22 Jul

Ensure to pay bills on time

General

Posted by: Rabinder Dhillon

Have you ever forgotten to pay a bill on time, missed the due date or misplaced a bill? If you have, you are not alone. These are the top three reasons that Canadians give for why they have missed paying their bills, according to the TD Canada Trust Everyday Banking Poll.
 
Canadians may be overlooking the implications of missed bill payments. A surprising 43% of respondents think that there is no consequence if they miss a bill payment – that they just pay the overdue amount on their next bill.
 
“If you routinely miss your bill payments each month, it can impact your credit rating,” says Carrie Russell, Senior Vice President, TD Canada Trust. “Missing payments by more than 30 days could influence your likelihood to secure a future loan or a credit card because credit-granting companies look at past performance on bill payments as an indicator of future behaviour. It is essential to pay your bills on time. Why jeopardize your ability to access credit in the future?”
 
54% of Canadians report that they miss bill payments but, fortunately, of those who miss payments, 73% of Canadians only miss paying their bills one to three times per year.
 
“Paying interest and late charges on missed bills, even a few times a year, is like throwing money away,” says Russell. “One of the easiest ways to save money and protect your credit score, is to pay bills on time and online. Make sure you have the right everyday bank account – it should include features and services that help make it easy for you to pay your bills on time, keep your payments organized and avoid interest and late charges. If not, you should consider making a change.”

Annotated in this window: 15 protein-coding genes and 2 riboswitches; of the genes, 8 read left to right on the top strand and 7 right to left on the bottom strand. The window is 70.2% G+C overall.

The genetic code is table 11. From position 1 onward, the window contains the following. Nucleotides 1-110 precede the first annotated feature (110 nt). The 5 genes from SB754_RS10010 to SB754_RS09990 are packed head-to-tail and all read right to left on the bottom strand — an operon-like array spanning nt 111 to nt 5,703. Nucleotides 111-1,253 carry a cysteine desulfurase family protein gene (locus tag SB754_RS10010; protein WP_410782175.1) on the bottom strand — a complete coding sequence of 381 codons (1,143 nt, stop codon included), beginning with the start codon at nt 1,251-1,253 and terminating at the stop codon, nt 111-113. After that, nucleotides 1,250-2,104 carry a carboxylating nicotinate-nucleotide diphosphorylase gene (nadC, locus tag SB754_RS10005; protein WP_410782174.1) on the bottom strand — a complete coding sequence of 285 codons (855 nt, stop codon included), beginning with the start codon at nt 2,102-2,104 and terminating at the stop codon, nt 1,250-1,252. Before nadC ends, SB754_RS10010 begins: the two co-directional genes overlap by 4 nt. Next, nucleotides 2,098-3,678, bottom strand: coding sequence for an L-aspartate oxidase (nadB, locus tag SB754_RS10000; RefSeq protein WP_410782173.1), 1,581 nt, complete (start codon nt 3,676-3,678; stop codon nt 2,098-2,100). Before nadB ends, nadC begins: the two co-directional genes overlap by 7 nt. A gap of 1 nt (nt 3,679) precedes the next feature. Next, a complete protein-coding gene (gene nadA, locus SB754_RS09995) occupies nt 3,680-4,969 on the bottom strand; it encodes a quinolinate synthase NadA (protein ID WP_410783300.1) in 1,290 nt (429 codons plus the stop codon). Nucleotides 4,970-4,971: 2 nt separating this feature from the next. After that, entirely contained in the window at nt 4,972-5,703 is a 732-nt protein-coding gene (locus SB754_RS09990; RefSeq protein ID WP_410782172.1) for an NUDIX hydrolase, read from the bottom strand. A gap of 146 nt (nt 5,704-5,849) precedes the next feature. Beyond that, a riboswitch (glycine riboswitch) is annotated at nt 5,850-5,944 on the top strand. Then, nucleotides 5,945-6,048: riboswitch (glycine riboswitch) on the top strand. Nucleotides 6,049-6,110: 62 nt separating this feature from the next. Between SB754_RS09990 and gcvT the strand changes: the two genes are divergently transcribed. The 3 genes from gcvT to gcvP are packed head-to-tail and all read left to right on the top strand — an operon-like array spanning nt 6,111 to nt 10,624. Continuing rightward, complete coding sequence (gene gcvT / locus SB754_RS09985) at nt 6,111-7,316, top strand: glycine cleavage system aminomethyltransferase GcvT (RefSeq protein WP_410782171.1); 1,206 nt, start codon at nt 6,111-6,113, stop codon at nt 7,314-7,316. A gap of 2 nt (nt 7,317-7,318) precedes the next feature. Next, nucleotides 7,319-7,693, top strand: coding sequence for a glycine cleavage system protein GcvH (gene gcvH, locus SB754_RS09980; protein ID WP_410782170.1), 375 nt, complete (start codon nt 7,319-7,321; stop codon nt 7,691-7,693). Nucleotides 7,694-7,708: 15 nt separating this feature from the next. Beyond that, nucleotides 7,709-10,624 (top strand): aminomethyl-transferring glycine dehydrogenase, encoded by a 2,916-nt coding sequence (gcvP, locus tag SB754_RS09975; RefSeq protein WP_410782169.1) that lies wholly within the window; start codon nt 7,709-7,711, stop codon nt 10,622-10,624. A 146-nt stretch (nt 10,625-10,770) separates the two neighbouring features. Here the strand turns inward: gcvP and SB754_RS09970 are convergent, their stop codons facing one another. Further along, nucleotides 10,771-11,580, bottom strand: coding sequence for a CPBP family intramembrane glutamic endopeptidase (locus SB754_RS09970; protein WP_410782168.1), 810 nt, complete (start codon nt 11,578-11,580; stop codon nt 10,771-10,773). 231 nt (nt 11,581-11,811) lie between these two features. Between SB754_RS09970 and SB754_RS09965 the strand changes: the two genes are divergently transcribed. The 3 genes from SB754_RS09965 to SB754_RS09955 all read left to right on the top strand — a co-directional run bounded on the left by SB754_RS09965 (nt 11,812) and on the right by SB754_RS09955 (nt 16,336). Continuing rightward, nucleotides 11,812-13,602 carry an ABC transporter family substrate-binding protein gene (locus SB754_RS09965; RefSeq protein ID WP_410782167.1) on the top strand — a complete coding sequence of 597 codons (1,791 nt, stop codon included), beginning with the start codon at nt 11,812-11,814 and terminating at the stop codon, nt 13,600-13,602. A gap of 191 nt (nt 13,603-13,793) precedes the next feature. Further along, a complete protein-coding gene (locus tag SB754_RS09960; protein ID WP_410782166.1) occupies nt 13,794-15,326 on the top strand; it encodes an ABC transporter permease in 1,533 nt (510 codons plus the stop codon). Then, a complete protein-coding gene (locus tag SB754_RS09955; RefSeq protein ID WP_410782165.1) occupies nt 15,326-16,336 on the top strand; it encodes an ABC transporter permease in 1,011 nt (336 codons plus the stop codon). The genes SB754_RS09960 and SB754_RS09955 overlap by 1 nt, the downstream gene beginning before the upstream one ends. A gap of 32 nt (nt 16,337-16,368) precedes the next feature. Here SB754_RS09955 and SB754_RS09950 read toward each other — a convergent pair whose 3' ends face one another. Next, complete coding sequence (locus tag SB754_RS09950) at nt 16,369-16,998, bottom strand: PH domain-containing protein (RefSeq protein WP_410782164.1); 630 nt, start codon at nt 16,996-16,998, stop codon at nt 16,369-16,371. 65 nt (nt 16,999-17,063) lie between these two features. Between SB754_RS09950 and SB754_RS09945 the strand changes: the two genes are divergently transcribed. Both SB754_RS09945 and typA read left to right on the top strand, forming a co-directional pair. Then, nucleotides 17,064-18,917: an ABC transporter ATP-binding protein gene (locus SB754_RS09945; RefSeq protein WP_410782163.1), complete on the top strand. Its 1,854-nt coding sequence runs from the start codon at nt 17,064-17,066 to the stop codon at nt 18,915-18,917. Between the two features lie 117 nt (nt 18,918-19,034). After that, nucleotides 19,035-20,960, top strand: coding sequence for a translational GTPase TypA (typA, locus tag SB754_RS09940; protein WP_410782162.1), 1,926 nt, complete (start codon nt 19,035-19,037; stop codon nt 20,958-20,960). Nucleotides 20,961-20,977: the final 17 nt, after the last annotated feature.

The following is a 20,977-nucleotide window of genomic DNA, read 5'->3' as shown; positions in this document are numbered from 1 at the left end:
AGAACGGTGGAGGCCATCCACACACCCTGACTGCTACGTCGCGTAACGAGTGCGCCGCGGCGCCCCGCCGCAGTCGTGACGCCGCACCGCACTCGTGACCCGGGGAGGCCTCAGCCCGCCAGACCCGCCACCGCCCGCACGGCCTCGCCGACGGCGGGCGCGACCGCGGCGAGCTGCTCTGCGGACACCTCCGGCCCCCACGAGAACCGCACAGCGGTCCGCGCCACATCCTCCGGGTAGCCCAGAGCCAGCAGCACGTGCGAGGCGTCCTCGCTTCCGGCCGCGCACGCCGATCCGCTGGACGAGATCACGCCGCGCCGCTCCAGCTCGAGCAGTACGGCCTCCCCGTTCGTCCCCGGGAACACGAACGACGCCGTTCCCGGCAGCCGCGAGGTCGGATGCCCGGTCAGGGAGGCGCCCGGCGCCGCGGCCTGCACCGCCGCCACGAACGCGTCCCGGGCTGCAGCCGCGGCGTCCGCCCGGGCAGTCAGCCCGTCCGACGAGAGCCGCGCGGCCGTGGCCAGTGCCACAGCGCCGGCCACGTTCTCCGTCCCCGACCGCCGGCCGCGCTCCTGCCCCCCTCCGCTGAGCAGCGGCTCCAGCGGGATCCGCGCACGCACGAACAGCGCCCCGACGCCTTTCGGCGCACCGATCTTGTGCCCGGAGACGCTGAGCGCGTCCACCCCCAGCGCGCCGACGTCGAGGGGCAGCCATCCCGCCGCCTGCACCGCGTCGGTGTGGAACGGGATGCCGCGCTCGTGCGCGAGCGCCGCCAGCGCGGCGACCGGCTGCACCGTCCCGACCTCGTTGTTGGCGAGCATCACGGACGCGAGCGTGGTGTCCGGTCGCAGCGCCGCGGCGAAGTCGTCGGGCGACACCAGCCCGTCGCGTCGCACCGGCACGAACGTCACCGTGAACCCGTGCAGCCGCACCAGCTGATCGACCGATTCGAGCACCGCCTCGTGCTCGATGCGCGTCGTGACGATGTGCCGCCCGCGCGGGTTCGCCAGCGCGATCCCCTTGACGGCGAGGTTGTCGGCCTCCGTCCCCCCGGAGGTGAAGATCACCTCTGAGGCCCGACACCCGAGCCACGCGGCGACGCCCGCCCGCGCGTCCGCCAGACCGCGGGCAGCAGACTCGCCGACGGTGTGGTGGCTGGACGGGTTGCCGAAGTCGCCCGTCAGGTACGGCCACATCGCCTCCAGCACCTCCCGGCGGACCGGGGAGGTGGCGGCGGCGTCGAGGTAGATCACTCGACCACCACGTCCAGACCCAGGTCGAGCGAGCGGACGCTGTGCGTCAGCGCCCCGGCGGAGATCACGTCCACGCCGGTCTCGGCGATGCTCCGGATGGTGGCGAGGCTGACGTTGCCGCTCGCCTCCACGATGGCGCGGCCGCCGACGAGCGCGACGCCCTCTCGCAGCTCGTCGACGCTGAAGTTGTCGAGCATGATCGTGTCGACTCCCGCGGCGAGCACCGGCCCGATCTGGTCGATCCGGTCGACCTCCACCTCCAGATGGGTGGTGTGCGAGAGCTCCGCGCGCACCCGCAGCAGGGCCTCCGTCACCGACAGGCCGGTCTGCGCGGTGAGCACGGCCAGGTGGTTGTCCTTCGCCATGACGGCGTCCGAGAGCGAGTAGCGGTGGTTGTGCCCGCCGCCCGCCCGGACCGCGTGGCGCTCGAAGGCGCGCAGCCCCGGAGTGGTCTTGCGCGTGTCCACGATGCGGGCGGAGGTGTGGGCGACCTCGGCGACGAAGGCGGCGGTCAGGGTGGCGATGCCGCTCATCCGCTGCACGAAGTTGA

Click here to read more from TD Canada Trust.

20 Jul

Bank of Canada raises benchmark by 0.25

General

Posted by: Rabinder Dhillon

Mark Carney has now done twice what no other Group of Seven central banker appears even close to doing once – he raised interest rates for the second month in a row – but global developments could slow his hand.

Tuesday’s move, which brought the Bank of Canada benchmark overnight rate to a still-low 0.75 per cent, reflects Canada’s unique position as a rich country that has recovered almost all of the jobs lost during the recession, where a post-crisis housing boom has already come and gone, and where record overseas demand for safe government bonds is poised to allow Ottawa and the provinces fund a few more years of deficit spending without being crippled by interest payments.

Click here to read the full article from the Globe & Mail

5 Jul

Canada Expected to see Job Growth

General

Posted by: Rabinder Dhillon

Unlike in the United States, June is not expected to have brought Canada its first month of job losses this year.

Statistics Canada’s labour force survey, due Friday, is the highlight of this coming week’s economic data for this country. It will come exactly a week after it was learned the U.S. lost 125,000 jobs last month, putting into question the strength of the economic recovery there.

Click here to read the full article in the Financial Post